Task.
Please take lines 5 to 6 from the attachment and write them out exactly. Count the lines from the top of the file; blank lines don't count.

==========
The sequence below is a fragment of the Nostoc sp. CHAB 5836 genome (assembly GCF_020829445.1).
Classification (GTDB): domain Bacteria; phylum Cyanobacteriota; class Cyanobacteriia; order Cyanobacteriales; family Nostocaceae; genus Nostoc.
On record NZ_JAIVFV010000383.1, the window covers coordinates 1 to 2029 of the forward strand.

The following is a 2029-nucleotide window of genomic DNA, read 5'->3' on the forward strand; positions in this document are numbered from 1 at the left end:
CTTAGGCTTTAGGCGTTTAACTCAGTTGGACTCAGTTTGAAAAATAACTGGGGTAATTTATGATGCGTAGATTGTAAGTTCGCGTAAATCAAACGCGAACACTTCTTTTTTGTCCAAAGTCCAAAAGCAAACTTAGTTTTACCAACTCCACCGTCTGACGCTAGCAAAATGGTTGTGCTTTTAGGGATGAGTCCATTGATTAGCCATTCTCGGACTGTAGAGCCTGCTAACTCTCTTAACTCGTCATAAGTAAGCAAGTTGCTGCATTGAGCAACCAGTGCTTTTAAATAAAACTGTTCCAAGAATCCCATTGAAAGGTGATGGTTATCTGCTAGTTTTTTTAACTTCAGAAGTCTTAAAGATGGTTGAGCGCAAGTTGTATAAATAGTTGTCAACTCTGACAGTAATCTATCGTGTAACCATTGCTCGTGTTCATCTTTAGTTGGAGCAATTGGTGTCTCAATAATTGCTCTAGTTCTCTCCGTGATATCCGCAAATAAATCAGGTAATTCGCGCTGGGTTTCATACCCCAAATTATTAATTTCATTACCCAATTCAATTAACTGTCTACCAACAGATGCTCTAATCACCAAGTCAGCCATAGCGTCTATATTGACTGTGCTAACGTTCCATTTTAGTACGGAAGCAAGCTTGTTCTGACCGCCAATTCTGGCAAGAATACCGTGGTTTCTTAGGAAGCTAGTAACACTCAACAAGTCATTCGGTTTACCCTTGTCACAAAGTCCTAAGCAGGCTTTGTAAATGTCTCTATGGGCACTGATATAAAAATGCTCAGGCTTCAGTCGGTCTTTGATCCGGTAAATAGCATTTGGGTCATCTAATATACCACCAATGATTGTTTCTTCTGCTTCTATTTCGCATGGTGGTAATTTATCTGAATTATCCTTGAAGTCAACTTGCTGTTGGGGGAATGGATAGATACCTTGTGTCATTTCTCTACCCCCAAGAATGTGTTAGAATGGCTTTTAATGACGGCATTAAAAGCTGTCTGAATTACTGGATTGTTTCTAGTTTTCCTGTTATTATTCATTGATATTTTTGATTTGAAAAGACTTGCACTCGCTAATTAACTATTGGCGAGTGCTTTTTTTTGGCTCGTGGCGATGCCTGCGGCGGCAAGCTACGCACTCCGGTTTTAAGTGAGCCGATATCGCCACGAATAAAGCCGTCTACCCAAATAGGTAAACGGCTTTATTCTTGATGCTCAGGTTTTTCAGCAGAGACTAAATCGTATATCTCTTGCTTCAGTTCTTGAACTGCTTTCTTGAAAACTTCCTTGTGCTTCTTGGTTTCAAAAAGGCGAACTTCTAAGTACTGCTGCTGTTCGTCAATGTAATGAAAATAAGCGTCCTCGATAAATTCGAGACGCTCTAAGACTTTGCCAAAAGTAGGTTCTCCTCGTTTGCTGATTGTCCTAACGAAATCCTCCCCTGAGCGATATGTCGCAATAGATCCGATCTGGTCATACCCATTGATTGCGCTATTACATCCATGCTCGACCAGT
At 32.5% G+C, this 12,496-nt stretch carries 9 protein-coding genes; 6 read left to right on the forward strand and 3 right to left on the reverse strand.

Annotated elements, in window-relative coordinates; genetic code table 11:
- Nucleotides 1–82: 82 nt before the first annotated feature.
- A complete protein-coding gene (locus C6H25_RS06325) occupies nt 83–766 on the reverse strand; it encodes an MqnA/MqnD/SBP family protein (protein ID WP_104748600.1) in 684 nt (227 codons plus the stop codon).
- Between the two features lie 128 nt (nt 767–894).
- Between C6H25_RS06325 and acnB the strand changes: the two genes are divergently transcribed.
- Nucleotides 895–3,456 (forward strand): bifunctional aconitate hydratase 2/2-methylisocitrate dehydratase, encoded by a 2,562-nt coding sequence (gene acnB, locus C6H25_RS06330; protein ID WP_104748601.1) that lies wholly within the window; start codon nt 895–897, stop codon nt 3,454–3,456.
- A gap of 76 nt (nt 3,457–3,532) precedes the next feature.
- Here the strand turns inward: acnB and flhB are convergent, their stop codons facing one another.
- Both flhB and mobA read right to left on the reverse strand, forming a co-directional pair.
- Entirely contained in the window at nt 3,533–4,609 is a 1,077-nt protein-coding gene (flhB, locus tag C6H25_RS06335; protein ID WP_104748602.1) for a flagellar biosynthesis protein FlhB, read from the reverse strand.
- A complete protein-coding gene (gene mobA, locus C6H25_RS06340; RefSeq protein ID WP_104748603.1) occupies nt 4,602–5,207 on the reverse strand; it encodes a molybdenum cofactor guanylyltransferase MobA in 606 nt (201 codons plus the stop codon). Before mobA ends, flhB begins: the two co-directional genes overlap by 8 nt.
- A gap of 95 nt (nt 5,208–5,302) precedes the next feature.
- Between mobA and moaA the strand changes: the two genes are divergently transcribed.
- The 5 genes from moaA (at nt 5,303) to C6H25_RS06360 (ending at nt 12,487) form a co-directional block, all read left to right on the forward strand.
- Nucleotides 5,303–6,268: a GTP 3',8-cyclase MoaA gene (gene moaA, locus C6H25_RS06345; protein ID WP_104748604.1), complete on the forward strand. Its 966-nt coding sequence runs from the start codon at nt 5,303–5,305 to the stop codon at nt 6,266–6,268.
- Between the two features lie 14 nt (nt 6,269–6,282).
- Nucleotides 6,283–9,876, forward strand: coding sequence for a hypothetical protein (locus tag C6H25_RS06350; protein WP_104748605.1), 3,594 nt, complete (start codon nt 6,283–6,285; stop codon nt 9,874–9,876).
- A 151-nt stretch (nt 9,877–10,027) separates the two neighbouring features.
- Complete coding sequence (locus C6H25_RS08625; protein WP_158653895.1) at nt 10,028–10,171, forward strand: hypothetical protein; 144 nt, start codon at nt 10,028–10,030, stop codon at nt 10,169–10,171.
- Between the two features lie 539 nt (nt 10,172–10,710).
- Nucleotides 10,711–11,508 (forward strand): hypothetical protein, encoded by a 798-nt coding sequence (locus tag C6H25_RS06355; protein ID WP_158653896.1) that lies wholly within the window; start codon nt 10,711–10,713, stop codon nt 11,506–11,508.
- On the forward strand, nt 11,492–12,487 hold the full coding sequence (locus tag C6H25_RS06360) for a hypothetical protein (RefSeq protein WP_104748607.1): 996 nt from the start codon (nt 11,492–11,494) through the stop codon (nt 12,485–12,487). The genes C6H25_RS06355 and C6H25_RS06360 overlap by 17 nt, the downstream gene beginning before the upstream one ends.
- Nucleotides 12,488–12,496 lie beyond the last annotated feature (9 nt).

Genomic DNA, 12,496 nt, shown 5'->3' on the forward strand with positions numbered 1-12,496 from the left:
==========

CTTAGGCTTTAGGCGTTTAACTCAGTTGGACTCAGTTTGAAAAATAACTGGGGTAATTTATGATGCGTAGATTGTAAGTTCGCGTAAATCAAACGCGAACACTTCTTTTTTGTCCAAAGTCCAAAAGCAAACTTAGTTTTACCAACTCCACCGTCTGACGCTAGCAAAATGGTTGTGCTTTTAGGGATGAGTCCATTGATTAGCCATTCTCGGACTGTAGAGCCTGCTAACTCTCTTAACTCGTCATAAGTAAGCAAGTTGCTGCATTGAGCAACCAGTGCTTTTAAATAAAACTGTTCCAAGAATCCCATTGAAAGGTGATGGTTATCTGCTAGTTTTTTTAACTTCAGAAGTCTTAAAGATGGTTGAGCGCAAGTTGTATAAATAGTTGTCAACTCTGACAGTAATCTATCGTGTAACCATTGCTCGTGTTCATCTTTAGTTGGAGCAATTGGTGTCTCAATAATTGCTCTAGTTCTCTCCGTGATATCCGCAAATAAATCAGGTAATTCGCGCTGGGTTTCATACCCCAAATTATTAATTTCATTACCCAATTCAATTAACTGTCTACCAACAGATGCTCTAATCACCAAGTCAGCCATAGCGTCTATATTGACTGTGCTAACGTTCCATTTTAGTACGGAAGCAAGCTTGTTCTGACCGCCAATTCTGGCAAGAATACCGTGGTTTCTTAGGAAGCTAGTAACACTCAACAAGTCATTCGGTTTACCCTTGTCACAAAGTCCTAAGCAGGCTTTGTAAATGTCTCTATGGGCACTGATATAAAAATGCTCAGGCTTCAGTCGGTCTTTGATCCGGTAAATAGCATTTGGGTCATCTAATATACCACCAATGATTGTTTCTTCTGCTTCTATTTCGCATGGTGGTAATTTATCTGAATTATCCTTGAAGTCAACTTGCTGTTGGGGGAATGGATAGATACCTTGTGTCATTTCTCTACCCCCAAGAATGTGTTAGAATGGCTTTTAATGACGGCATTAAAAGCTGTCTGAATTACTGGATTGTTTCTAGTTTTCCTGTTATTATTCATTGATATTTTTGATTTGAAAAGACTTGCACTCGCTAATTAACTATTGGCGAGTGCTTTTTTTTGGCTCGTGGCGATGCCTGCGGCGGCAAGCTACGCACTCCGGTTTTAAGTGAGCCGATATCGCCACGAATAAAGCCGTCTACCCAAATAGGTAAACGGCTTTATTCTTGATGCTCAGGTTTTTCAGCAGAGACTAAATCGTATATCTCTTGCTTCAGTTCTTGAACTGCTTTCTTGAAAACTTCCTTGTGCTTCTTGGTTTCAAAAAGGCGAACTTCTAAGTACTGCTGCTGTTCGTCAATGTAATGAAAATAAGCGTCCTCGATAAATTCGAGACGCTCTAAGACTTTGCCAAAAGTAGGTTCTCCTCGTTTGCTGATTGTCCTAACGAAATCCTCCCCTGAGCGATATGTCGCAATAGATCCGATCTGGTCATACCCATTGATTGCGCTATTACATCCATGCTCGACCAGT
At 32.5% G+C, this 12,496-nt stretch carries 9 protein-coding genes; 6 read left to right on the forward strand and 3 right to left on the reverse strand.